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Iran-Linked Hackers Use Just-in-Time Creation of Weaponized Attack Docs

Researchers Analyzed How the Iran-linked "OilRig" Hacking Group Tests Malicious Documents Before Use in Attacks

Palo Alto Networks security researchers analyzed the testing process the Iran-linked cyber-espionage group OilRig has engaged in while preparing August 2018 attacks on a Middle-Eastern government.

The attacks targeted individuals of interest with malicious documents designed to deliver BONDUPDATER, a downloader that features DGA (domain generation algorithm) functionality. The attacks were carried out on August 26 and the threat actor created numerous delivery documents the week before, to test anti-virus detection rates. 

Also tracked as APT34 and believed to have ties to the Iran government, OilRig has been active since at least 2014, mainly targeting financial, government, energy, telecoms and chemical organizations in the Middle East. 

The group is known to be testing delivery documents and the TwoFace webshell, and the actor’s newly observed operational tempo shows once again how adversaries use online public anti-virus scanning tools to determine detection rates and find ways to evade them.

In preparation for an attack carried out on August 26, the actor created numerous test documents and submitted them to anti-virus engines just six days before. A total of three waves of testing were performed, to ensure lower detection rates.

The final test document, Palo Alto Networks security researchers reveal, was created less than 8 hours before the delivery document was created. The final document was then delivered to the intended victim via a spear-phishing email within 20 minutes after its creation. 

A total of 11 samples were submitted across several public anti-virus testing sites. Interestingly enough, while the test documents were Microsoft Excel spreadsheets, the delivery document was a Microsoft Word file.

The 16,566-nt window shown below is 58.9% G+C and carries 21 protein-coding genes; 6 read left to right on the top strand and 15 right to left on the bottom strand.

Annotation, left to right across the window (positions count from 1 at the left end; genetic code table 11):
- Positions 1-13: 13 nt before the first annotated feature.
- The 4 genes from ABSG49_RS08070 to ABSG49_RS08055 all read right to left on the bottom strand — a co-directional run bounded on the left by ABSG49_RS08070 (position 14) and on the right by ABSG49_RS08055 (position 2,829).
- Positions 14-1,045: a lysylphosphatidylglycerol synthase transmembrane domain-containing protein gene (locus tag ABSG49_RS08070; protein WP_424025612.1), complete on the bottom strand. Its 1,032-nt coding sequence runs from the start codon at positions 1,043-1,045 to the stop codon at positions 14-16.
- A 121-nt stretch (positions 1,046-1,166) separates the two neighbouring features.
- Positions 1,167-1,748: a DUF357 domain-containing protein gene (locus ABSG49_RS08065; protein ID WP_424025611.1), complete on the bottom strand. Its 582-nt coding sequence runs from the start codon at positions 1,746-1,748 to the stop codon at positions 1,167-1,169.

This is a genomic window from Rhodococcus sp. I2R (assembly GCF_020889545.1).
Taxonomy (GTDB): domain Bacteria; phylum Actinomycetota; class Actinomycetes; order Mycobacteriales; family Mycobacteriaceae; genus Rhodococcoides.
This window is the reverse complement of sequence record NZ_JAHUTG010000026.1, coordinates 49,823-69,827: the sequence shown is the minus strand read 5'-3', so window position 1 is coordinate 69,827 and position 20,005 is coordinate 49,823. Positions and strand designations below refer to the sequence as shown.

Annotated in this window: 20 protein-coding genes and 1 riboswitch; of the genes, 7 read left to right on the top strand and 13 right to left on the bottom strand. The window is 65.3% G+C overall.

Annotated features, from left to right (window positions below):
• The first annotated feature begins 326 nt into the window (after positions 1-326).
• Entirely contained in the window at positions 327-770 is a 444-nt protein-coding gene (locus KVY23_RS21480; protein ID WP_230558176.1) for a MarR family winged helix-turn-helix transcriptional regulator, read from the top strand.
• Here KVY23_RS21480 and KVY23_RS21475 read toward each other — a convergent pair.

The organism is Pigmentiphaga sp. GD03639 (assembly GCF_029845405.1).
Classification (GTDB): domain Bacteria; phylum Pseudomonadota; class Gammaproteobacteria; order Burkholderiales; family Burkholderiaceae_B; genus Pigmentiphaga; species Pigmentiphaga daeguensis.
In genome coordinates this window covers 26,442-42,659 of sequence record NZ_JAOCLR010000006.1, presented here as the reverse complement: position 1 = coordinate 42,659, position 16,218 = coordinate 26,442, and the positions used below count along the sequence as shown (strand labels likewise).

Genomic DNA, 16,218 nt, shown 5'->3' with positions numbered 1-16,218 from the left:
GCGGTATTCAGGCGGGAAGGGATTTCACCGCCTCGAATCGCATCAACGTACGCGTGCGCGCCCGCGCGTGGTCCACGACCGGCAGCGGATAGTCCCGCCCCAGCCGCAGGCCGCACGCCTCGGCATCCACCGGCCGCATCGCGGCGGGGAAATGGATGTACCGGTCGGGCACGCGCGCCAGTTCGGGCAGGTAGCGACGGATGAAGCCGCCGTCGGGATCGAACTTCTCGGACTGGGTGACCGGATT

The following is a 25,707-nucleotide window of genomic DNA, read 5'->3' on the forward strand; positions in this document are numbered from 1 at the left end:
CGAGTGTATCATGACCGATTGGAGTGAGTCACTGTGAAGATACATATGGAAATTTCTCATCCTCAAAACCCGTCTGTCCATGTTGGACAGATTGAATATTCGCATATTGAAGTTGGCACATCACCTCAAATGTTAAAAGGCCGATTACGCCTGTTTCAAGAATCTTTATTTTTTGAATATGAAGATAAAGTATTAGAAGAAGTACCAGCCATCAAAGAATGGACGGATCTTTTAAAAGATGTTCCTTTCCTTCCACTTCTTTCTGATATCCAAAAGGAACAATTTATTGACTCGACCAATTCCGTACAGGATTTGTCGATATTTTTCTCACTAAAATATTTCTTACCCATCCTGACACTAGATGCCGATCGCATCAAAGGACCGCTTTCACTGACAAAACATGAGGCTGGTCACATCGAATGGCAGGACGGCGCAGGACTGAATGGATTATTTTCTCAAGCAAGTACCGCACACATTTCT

Some of the changes performed to the test documents resulted in an increase in detection rates, but helped the actor determine what specific contents in the file would cause anti-virus detections, which helped them in the creation of the actual delivery document.

While analyzing the file creation and testing patterns, the researchers observed an average of 33 seconds between the file creation times and the testing time and that the author was not concerned about breaking the macro functionality. 

The author also changed functions to run dropped VBScripts, added sleep functionality to evade sandboxes, and also appears to have a preferred string obfuscation technique (replaces a string with each character in hexadecimal form that are concatenated together).

The analysis, Palo Alto Networks says, revealed a series of similarities between the macros in the Excel and Word documents, which suggests that the OilRig hackers “used the macro from the malicious Excel document as the basis for the malicious Word document.”

The actor used the same string obfuscation technique for both macros. The technique was used to obfuscate the “powershell” and “cmd.exe” strings within the embedded VBScript, as well as the built-in shell function. 

The macro was modified for the creation of the delivery document, with the addition of a function meant to save the obfuscated BONDUPDATER PowerShell script to a file. The author also modified the variable used to store the VBScript and removed from the macro the function that displays a hidden spreadsheet containing the decoy content (which was not needed for the Word document). 

“Comparison between what malware is eventually used in active campaigns versus in-development malware allows us to understand what adaptations and modifications were made to each iteration of malware. Additionally, witnessing specific functionality changes within the malware itself, we attempt to make correlations between the new and old functionality,” the security researchers conclude. 

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